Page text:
Student debt at the University of Montana and what the Board of Regents is doing to help

DollarsAccording to a recent study released from the Institute for College Access and Success, graduates from UM leave school with a debt average of $20,532. The study used statistics from the graduating class of 2011 and included 1,057 public and private four-year colleges nationwide.

The ICAS reported that the average debt of a Montana graduate in 2011 was $24,113, which includes UM Western, Montana State, MSU Northern, MSU Billings, Montana Tech, Carroll College, and Rocky Mountain College.

The national debt average is $26,600, so currently Montana sits at 27th place on a list of states with the highest percentage of debt. This list takes the District of Columbia into account, but does not include New Mexico, Delaware, or Alaska due to a lack of reporting or reporting discrepancies.

The study reported that 65 percent of graduates from Montana leave school with some amount of debt, which puts it in 12th place for the highest percentage in the nation. However, 2011 graduates from UM only had a reported 57 percent of students in debt after graduation, which is lower than the national average.

Ron Muffick is the director of the Office of Student Financial Services at the Office of the Commissioner of Higher Education. He said the Montana University System’s Board of Regents is aware that students in Montana are still accumulating massive debt and they are seeking avenues to make higher education more accessible and affordable for students from all walks of life.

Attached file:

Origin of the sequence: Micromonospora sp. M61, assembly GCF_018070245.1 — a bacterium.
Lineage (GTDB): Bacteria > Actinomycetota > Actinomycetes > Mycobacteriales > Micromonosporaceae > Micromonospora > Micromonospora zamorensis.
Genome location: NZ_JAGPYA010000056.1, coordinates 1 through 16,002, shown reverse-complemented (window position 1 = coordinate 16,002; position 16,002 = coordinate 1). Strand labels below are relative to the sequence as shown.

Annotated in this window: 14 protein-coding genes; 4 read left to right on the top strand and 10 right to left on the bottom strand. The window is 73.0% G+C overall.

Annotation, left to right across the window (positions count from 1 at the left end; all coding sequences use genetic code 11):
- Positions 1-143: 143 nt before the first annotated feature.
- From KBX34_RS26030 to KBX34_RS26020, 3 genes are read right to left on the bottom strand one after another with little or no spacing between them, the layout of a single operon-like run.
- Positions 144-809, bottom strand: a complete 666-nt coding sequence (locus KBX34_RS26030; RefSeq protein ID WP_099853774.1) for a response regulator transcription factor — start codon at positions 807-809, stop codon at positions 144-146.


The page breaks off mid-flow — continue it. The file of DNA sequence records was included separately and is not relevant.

In early 2011, a campaign was created by the Board of Regents called the Affordability Taskforce, a program to assist in lowering student debt and increasing tuition assistance for low to moderate income families. They recently allocated funds to colleges across the state to teach students about loan management and to also address financial literacy. The grants totaled about $300,000, from which UM received roughly $19,000.

Another goal of the campaign is to urge students to take on heavier course loads.

“We’re really trying to encourage students to shorten their time to degree, because you can take 18 credits for the same amount it costs to take 12 and that makes it much more affordable,” said Muffick. “Of course, that’s easy for me to say, but when you’re in school, 18 credits is a heck of a load.”

While there may not be any quick fixes to the student loan debt problem facing Montana and the nation at large, Muffick insists that the issue is a high priority for the Board of Regents.

“I’ve worked here 20 years, and there’s more attention being paid to student debt, affordability and financial aid now than in any other year I’ve been here,” he said.